Even if you find a way to live in downtown Princeton, that's still plenty of driving out to Forrestal. So IMO you need to accept that taking a job well outside urban america means lots of time in your car, and a generally suburban existence. You can't have it both ways, alas.

But that's not like being doomed to hell. For example, just 20 mins from Forrestal is the Franklin/Somerset area, which is the very opposite of what you think you like, but is dotted with amazing Vietnamese, Indian, Chinese, and Italian restaurants strewn in shopping strips along low-traffic roads and boasting vast easy parking lots. It's not so bad driving to stuff if 1. the stuff's good, 2. you're not in urban traffic, and 3. there's easy parking.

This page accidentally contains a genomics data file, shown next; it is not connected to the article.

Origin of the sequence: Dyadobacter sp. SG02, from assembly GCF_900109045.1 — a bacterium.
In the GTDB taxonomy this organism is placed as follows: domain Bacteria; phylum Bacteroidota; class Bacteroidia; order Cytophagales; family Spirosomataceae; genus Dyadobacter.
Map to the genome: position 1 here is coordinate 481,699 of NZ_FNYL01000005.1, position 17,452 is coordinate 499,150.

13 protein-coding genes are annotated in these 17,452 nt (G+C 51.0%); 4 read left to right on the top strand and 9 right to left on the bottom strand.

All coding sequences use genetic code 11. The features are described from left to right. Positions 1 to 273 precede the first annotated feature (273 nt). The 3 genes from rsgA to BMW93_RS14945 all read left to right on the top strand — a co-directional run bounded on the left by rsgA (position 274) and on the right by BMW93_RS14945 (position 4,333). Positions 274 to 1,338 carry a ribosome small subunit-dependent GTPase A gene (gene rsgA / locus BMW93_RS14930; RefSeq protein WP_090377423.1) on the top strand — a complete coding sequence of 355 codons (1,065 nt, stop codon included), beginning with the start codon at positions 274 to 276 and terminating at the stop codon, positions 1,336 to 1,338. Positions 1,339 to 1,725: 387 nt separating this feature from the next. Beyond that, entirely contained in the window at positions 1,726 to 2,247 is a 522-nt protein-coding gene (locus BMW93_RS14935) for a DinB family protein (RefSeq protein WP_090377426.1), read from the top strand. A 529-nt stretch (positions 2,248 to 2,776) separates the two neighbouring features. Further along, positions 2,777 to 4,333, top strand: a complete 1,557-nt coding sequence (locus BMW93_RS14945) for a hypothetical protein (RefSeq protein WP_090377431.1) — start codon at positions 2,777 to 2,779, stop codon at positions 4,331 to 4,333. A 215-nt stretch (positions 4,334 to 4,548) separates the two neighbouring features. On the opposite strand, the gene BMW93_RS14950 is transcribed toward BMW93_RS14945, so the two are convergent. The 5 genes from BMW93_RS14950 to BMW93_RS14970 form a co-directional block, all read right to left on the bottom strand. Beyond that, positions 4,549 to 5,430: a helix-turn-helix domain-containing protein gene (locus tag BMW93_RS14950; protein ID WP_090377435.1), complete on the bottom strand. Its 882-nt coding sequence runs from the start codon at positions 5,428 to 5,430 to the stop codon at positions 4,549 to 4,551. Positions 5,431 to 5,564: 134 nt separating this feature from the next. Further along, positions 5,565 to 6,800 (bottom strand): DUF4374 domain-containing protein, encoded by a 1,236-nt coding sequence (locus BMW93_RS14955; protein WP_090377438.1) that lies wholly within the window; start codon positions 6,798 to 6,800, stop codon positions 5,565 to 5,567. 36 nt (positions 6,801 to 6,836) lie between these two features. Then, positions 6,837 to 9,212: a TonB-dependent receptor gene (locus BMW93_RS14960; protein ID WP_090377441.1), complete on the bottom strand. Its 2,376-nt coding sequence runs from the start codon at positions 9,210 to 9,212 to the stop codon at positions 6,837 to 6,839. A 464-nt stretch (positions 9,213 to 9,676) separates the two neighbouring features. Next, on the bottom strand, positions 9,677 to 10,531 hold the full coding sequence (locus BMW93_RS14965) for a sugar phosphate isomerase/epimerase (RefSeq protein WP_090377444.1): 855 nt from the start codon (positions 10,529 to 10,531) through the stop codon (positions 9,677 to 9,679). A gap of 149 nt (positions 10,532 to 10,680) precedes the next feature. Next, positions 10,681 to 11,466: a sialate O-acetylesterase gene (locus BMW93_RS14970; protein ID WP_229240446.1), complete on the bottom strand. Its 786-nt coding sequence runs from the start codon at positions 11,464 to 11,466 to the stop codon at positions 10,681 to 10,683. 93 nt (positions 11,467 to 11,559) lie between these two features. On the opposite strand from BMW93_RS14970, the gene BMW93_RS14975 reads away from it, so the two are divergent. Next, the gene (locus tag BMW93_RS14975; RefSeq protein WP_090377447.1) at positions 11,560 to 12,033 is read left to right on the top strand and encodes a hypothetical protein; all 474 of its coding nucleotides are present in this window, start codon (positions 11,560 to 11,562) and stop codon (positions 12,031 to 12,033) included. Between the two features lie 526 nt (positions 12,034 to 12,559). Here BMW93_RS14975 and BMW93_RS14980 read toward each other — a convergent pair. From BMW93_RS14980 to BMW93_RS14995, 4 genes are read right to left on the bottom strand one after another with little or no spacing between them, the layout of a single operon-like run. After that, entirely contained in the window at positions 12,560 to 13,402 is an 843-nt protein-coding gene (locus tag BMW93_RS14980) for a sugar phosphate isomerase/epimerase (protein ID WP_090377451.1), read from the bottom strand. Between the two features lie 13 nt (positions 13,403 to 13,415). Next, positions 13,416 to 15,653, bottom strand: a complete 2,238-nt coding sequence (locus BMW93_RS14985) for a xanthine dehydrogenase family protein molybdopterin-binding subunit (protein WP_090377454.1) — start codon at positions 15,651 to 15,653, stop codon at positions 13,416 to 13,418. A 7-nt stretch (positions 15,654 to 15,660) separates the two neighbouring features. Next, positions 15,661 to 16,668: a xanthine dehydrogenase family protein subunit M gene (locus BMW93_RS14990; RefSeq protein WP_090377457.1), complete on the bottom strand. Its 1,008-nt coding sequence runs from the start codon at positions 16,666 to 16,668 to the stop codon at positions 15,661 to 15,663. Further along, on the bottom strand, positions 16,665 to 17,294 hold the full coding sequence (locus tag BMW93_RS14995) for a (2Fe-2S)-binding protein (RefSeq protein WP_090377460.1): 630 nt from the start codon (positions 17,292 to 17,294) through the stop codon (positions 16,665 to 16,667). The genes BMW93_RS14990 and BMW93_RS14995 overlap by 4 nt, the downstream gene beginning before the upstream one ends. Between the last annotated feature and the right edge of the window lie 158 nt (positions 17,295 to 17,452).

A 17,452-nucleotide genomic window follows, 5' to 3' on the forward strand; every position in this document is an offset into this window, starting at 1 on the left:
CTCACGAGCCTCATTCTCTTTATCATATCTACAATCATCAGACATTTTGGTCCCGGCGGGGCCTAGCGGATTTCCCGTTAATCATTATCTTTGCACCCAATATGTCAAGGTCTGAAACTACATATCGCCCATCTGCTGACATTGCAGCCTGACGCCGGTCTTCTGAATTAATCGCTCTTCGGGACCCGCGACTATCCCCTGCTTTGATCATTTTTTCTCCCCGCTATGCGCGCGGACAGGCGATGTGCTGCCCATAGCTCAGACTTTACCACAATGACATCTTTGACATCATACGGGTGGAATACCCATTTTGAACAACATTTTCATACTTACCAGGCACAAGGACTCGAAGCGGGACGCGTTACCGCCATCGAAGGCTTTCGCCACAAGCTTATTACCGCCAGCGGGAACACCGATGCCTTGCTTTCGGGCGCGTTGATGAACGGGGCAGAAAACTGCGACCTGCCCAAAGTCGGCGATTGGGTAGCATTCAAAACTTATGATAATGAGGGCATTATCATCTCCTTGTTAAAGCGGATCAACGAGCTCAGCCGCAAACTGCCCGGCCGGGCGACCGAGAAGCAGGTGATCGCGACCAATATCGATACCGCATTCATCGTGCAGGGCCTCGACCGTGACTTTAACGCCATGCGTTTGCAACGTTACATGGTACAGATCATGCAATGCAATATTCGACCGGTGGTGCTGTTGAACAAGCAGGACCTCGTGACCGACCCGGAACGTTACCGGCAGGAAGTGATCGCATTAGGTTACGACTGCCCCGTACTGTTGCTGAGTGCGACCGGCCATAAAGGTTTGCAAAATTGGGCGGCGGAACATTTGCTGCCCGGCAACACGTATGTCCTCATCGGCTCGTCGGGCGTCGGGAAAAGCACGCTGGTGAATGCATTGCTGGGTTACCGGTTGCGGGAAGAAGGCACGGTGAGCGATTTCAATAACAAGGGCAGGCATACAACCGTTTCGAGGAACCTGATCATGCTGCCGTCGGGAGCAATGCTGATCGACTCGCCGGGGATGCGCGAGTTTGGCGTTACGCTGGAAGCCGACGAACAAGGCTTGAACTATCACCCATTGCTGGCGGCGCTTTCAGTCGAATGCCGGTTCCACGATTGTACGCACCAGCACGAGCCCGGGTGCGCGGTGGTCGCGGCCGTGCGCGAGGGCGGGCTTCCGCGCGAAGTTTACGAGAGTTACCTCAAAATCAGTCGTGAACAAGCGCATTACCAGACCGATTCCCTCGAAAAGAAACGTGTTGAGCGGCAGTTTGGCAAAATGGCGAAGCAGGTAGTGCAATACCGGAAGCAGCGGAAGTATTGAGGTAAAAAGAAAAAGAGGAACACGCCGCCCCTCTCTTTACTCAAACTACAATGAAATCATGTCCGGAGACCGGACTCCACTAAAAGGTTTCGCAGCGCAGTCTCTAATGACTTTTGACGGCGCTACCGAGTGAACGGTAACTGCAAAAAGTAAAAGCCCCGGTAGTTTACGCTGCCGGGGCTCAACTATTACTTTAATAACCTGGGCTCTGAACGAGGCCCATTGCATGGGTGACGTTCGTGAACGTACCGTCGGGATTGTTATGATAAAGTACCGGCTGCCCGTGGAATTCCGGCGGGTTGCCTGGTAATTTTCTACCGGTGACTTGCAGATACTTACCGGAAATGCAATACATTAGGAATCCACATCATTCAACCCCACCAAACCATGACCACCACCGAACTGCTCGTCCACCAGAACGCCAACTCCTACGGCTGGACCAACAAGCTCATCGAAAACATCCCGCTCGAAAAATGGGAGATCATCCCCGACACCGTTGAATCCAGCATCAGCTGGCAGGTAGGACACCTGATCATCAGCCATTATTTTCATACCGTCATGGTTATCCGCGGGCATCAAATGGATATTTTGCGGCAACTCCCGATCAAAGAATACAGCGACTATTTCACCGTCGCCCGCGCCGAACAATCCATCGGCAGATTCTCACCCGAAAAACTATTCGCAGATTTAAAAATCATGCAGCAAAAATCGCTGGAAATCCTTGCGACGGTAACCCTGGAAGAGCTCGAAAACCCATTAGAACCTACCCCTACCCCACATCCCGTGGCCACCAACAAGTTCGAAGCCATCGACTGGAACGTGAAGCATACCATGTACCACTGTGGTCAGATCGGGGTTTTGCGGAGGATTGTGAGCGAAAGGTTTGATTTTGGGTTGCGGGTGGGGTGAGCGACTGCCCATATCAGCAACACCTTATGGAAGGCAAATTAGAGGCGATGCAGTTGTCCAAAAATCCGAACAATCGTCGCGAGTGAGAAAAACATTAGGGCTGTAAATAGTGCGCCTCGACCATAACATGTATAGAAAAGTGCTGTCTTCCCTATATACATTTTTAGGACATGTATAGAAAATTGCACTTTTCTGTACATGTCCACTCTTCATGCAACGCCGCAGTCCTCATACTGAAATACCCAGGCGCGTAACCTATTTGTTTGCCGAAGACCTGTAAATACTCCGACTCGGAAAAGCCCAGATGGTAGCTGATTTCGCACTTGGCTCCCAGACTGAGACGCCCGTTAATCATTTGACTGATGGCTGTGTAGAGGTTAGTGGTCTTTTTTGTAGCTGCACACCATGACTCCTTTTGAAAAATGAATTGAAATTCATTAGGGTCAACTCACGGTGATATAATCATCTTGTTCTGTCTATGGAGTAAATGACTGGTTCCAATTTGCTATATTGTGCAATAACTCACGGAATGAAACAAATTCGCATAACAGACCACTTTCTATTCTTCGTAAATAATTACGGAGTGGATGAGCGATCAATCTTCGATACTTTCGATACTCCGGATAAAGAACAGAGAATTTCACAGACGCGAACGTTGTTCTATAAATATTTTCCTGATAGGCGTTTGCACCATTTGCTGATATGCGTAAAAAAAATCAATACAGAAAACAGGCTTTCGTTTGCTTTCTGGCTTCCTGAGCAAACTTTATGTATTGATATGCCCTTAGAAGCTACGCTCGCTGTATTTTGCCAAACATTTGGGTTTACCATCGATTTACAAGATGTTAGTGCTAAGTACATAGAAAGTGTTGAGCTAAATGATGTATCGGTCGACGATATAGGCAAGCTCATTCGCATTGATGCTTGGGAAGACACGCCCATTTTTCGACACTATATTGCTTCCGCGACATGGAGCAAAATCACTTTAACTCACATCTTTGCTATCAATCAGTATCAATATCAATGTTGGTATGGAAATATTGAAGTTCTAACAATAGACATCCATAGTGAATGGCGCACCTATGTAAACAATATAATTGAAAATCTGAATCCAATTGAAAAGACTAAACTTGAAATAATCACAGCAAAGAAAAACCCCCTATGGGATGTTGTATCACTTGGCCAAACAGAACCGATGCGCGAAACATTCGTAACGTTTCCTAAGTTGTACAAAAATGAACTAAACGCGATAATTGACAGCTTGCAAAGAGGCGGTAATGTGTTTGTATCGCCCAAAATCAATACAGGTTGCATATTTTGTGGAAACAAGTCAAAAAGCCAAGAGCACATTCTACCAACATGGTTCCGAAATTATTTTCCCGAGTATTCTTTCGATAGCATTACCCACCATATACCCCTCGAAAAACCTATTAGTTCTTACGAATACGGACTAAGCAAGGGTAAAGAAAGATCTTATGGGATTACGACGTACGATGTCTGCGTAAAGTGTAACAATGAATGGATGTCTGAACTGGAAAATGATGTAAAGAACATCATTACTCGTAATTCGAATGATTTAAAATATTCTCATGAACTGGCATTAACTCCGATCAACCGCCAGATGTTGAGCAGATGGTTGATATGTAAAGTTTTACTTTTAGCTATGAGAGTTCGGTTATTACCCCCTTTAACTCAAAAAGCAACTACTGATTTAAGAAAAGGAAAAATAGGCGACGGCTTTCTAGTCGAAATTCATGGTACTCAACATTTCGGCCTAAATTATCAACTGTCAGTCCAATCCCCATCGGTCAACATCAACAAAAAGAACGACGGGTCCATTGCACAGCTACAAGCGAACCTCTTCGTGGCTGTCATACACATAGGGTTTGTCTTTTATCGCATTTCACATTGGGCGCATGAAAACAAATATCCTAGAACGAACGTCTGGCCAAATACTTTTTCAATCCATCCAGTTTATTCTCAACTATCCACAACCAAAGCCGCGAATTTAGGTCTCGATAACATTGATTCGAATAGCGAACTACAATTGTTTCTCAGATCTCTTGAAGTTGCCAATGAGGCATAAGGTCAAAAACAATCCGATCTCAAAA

You'll have to be a bit more intrepid to find good stuff. You can't rely on conventional wisdom, as in an urban area where everything's under a magnifying glass. But this makes the hunting that much more enjoyable. Suburbia is studded with jewels for the adventurous and the open-minded.
posted by Quisp Lover at 11:45 AM on December 23, 2014

Also, if you're tenacious about the setting you have in mind, consider living temp in an Airbnb option in downtown princeton as you wait for rentals to open up.

Because downtown princeton's the only thing that will really hit the result you're currently looking for in any practical way that doesn't create more suburban experience than it resolves.
posted by Quisp Lover at 11:47 AM on December 23, 2014

Downtown Princeton is probably your best bet if you'd like a short commute and anything approaching a walkable urban downtown, so Quisp Lover's suggestion of Airbnb or another temp option may be a good idea. New Brunswick is urban, but I found it lacking for variety...it's very undergrad-dominated, which didn't thrill me as a graduate student, and may not thrill you as a working adult!